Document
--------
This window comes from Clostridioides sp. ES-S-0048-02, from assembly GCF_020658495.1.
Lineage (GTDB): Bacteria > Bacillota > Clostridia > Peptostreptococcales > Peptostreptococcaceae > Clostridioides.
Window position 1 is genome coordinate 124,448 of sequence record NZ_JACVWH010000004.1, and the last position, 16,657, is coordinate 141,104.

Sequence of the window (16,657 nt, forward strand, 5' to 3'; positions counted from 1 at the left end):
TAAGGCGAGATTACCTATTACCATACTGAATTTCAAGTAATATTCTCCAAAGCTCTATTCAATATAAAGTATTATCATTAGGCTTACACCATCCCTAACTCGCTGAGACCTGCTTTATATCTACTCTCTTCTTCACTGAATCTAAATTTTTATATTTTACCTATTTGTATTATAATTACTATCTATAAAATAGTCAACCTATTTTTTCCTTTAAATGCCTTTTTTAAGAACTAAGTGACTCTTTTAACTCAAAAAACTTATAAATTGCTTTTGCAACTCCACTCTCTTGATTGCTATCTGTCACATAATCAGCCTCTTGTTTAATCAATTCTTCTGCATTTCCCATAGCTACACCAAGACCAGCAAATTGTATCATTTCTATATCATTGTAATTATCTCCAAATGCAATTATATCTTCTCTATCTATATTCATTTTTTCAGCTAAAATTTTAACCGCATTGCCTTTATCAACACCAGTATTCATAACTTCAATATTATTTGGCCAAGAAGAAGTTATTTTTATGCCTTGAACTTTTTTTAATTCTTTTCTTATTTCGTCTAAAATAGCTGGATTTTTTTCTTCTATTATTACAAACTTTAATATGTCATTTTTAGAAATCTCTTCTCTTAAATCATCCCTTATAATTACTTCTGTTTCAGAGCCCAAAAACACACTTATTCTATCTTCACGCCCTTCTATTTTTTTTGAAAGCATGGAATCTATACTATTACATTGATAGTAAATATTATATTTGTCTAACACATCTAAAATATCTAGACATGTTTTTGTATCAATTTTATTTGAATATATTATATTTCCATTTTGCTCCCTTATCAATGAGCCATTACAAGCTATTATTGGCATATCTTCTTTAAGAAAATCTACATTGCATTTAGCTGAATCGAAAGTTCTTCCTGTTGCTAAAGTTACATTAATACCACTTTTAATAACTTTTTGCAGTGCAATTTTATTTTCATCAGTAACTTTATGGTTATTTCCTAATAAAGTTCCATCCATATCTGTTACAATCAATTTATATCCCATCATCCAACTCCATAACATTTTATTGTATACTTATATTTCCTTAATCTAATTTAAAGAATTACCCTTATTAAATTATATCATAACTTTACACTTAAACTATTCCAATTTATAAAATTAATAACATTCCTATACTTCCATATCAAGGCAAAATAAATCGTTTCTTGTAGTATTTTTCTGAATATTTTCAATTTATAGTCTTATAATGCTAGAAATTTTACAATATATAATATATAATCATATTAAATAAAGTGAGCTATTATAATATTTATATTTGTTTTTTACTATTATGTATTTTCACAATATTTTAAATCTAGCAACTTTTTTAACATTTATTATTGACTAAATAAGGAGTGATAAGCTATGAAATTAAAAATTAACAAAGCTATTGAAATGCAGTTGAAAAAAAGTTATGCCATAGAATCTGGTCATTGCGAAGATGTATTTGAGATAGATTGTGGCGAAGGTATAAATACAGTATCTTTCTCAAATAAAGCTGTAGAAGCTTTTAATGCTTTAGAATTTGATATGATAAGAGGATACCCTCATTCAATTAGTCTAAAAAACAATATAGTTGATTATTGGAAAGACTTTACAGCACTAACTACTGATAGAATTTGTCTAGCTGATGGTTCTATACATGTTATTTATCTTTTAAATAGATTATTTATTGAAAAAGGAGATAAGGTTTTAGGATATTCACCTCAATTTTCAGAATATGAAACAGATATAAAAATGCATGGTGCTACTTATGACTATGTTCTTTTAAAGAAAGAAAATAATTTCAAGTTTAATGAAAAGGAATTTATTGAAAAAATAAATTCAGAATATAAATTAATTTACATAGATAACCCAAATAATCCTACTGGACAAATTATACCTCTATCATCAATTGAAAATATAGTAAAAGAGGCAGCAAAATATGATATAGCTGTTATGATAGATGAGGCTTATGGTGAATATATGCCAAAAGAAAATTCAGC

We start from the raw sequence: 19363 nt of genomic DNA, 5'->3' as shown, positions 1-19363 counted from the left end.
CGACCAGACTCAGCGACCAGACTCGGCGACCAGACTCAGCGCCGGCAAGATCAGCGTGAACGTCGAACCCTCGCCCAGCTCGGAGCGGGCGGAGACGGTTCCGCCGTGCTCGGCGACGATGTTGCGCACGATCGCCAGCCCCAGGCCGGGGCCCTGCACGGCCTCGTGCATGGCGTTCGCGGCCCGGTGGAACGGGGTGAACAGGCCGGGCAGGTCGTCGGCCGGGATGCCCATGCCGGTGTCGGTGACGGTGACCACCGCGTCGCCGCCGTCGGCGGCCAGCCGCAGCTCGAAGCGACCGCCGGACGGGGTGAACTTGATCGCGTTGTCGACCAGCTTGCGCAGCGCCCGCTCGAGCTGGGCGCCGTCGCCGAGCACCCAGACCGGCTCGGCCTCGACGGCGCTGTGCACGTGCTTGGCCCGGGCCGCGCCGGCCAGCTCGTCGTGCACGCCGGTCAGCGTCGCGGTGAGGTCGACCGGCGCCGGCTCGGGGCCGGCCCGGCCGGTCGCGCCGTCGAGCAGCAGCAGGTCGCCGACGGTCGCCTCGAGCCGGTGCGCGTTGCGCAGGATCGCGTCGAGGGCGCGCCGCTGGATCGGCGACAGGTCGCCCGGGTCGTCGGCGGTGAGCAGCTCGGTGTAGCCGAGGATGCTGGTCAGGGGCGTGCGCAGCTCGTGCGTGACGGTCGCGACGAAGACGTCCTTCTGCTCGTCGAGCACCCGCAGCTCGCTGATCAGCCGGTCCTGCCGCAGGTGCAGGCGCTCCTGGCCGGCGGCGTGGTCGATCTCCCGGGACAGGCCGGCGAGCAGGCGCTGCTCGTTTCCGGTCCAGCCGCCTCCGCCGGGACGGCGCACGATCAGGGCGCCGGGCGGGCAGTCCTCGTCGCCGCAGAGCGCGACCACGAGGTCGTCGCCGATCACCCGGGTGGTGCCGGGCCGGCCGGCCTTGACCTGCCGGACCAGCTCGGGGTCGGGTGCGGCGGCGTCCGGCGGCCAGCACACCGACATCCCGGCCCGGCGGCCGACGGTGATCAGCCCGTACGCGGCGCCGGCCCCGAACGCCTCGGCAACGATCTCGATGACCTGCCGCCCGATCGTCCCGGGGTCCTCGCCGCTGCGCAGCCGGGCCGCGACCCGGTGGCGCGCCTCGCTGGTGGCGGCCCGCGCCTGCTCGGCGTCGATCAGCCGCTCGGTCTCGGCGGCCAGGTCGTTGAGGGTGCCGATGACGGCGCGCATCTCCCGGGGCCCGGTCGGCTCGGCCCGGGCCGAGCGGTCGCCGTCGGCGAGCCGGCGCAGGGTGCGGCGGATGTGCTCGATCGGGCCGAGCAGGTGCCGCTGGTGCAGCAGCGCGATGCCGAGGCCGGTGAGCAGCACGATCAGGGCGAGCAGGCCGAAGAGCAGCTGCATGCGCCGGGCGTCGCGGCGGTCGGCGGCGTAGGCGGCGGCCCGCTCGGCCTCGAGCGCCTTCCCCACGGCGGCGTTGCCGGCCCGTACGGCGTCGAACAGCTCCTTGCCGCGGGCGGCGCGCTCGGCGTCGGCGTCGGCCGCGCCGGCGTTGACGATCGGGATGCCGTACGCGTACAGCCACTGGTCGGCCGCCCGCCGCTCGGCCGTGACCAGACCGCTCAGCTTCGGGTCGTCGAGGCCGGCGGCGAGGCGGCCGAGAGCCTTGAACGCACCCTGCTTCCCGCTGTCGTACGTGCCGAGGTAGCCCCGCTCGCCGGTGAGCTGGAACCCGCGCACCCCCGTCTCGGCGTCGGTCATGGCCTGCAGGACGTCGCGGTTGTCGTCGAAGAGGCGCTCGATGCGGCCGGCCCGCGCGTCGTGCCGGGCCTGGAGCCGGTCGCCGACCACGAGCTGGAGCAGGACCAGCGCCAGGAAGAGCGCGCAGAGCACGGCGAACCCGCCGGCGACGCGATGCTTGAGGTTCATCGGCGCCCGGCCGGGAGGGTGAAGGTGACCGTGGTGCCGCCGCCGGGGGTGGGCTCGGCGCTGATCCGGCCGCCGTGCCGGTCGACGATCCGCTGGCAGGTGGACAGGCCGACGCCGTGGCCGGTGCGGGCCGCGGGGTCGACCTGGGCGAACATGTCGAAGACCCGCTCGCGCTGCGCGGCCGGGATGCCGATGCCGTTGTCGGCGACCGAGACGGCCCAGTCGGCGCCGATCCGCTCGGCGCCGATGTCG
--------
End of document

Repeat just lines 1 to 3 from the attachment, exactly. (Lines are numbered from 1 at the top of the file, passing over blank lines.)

This window comes from Clostridioides sp. ES-S-0048-02, from assembly GCF_020658495.1.
Lineage (GTDB): Bacteria > Bacillota > Clostridia > Peptostreptococcales > Peptostreptococcaceae > Clostridioides.
Window position 1 is genome coordinate 124,448 of sequence record NZ_JACVWH010000004.1, and the last position, 16,657, is coordinate 141,104.